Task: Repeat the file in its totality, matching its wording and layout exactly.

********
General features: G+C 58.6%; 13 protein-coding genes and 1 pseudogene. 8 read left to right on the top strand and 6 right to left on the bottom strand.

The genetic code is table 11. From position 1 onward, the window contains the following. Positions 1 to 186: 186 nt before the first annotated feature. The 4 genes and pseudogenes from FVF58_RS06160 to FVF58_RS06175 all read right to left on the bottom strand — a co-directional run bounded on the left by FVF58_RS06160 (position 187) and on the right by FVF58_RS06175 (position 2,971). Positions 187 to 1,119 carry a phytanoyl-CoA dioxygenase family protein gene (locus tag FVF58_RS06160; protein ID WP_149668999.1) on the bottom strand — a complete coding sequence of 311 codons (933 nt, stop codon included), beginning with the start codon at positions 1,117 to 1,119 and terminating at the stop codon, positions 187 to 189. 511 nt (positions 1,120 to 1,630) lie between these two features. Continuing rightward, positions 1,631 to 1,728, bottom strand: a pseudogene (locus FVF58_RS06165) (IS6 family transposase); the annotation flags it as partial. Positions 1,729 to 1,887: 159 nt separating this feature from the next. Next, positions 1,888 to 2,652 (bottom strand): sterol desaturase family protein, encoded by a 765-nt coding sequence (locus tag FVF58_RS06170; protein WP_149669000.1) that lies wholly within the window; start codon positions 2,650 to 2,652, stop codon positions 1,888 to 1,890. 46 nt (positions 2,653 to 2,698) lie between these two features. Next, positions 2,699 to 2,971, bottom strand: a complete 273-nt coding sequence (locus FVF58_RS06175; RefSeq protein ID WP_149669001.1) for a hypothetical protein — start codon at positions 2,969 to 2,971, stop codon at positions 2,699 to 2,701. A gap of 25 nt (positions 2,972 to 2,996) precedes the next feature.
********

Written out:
General features: G+C 58.6%; 13 protein-coding genes and 1 pseudogene. 8 read left to right on the top strand and 6 right to left on the bottom strand.

The genetic code is table 11. From position 1 onward, the window contains the following. Positions 1 to 186: 186 nt before the first annotated feature. The 4 genes and pseudogenes from FVF58_RS06160 to FVF58_RS06175 all read right to left on the bottom strand — a co-directional run bounded on the left by FVF58_RS06160 (position 187) and on the right by FVF58_RS06175 (position 2,971). Positions 187 to 1,119 carry a phytanoyl-CoA dioxygenase family protein gene (locus tag FVF58_RS06160; protein ID WP_149668999.1) on the bottom strand — a complete coding sequence of 311 codons (933 nt, stop codon included), beginning with the start codon at positions 1,117 to 1,119 and terminating at the stop codon, positions 187 to 189. 511 nt (positions 1,120 to 1,630) lie between these two features. Continuing rightward, positions 1,631 to 1,728, bottom strand: a pseudogene (locus FVF58_RS06165) (IS6 family transposase); the annotation flags it as partial. Positions 1,729 to 1,887: 159 nt separating this feature from the next. Next, positions 1,888 to 2,652 (bottom strand): sterol desaturase family protein, encoded by a 765-nt coding sequence (locus tag FVF58_RS06170; protein WP_149669000.1) that lies wholly within the window; start codon positions 2,650 to 2,652, stop codon positions 1,888 to 1,890. 46 nt (positions 2,653 to 2,698) lie between these two features. Next, positions 2,699 to 2,971, bottom strand: a complete 273-nt coding sequence (locus FVF58_RS06175; RefSeq protein ID WP_149669001.1) for a hypothetical protein — start codon at positions 2,969 to 2,971, stop codon at positions 2,699 to 2,701. A gap of 25 nt (positions 2,972 to 2,996) precedes the next feature.